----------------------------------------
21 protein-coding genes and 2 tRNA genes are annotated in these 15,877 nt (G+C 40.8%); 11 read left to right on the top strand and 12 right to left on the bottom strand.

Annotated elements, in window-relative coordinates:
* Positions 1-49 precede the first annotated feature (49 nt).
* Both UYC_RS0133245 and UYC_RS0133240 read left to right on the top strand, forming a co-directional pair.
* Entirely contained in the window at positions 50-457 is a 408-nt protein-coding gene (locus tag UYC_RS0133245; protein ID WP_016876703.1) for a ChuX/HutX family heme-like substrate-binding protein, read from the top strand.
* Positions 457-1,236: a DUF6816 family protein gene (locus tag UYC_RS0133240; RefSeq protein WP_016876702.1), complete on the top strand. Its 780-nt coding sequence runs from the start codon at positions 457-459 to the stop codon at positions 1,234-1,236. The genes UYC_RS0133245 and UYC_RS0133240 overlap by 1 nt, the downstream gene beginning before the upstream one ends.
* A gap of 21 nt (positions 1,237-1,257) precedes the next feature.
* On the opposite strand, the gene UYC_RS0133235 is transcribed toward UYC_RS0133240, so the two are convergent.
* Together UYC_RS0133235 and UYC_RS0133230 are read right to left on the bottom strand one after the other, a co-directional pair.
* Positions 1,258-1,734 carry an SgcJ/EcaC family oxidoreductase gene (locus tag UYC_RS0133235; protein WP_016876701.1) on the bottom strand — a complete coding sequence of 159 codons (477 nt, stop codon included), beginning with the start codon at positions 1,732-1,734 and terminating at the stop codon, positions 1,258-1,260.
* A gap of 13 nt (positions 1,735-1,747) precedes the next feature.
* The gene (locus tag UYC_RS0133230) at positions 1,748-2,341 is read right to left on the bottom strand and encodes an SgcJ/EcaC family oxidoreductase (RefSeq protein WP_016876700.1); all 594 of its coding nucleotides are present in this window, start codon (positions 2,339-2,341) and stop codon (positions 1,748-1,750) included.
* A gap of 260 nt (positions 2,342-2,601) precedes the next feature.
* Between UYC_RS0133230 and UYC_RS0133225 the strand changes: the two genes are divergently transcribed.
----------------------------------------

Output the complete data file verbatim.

21 protein-coding genes and 2 tRNA genes are annotated in these 15,877 nt (G+C 40.8%); 11 read left to right on the top strand and 12 right to left on the bottom strand.

Annotated elements, in window-relative coordinates:
* Positions 1-49 precede the first annotated feature (49 nt).
* Both UYC_RS0133245 and UYC_RS0133240 read left to right on the top strand, forming a co-directional pair.
* Entirely contained in the window at positions 50-457 is a 408-nt protein-coding gene (locus tag UYC_RS0133245; protein ID WP_016876703.1) for a ChuX/HutX family heme-like substrate-binding protein, read from the top strand.
* Positions 457-1,236: a DUF6816 family protein gene (locus tag UYC_RS0133240; RefSeq protein WP_016876702.1), complete on the top strand. Its 780-nt coding sequence runs from the start codon at positions 457-459 to the stop codon at positions 1,234-1,236. The genes UYC_RS0133245 and UYC_RS0133240 overlap by 1 nt, the downstream gene beginning before the upstream one ends.
* A gap of 21 nt (positions 1,237-1,257) precedes the next feature.
* On the opposite strand, the gene UYC_RS0133235 is transcribed toward UYC_RS0133240, so the two are convergent.
* Together UYC_RS0133235 and UYC_RS0133230 are read right to left on the bottom strand one after the other, a co-directional pair.
* Positions 1,258-1,734 carry an SgcJ/EcaC family oxidoreductase gene (locus tag UYC_RS0133235; protein WP_016876701.1) on the bottom strand — a complete coding sequence of 159 codons (477 nt, stop codon included), beginning with the start codon at positions 1,732-1,734 and terminating at the stop codon, positions 1,258-1,260.
* A gap of 13 nt (positions 1,735-1,747) precedes the next feature.
* The gene (locus tag UYC_RS0133230) at positions 1,748-2,341 is read right to left on the bottom strand and encodes an SgcJ/EcaC family oxidoreductase (RefSeq protein WP_016876700.1); all 594 of its coding nucleotides are present in this window, start codon (positions 2,339-2,341) and stop codon (positions 1,748-1,750) included.
* A gap of 260 nt (positions 2,342-2,601) precedes the next feature.
* Between UYC_RS0133230 and UYC_RS0133225 the strand changes: the two genes are divergently transcribed.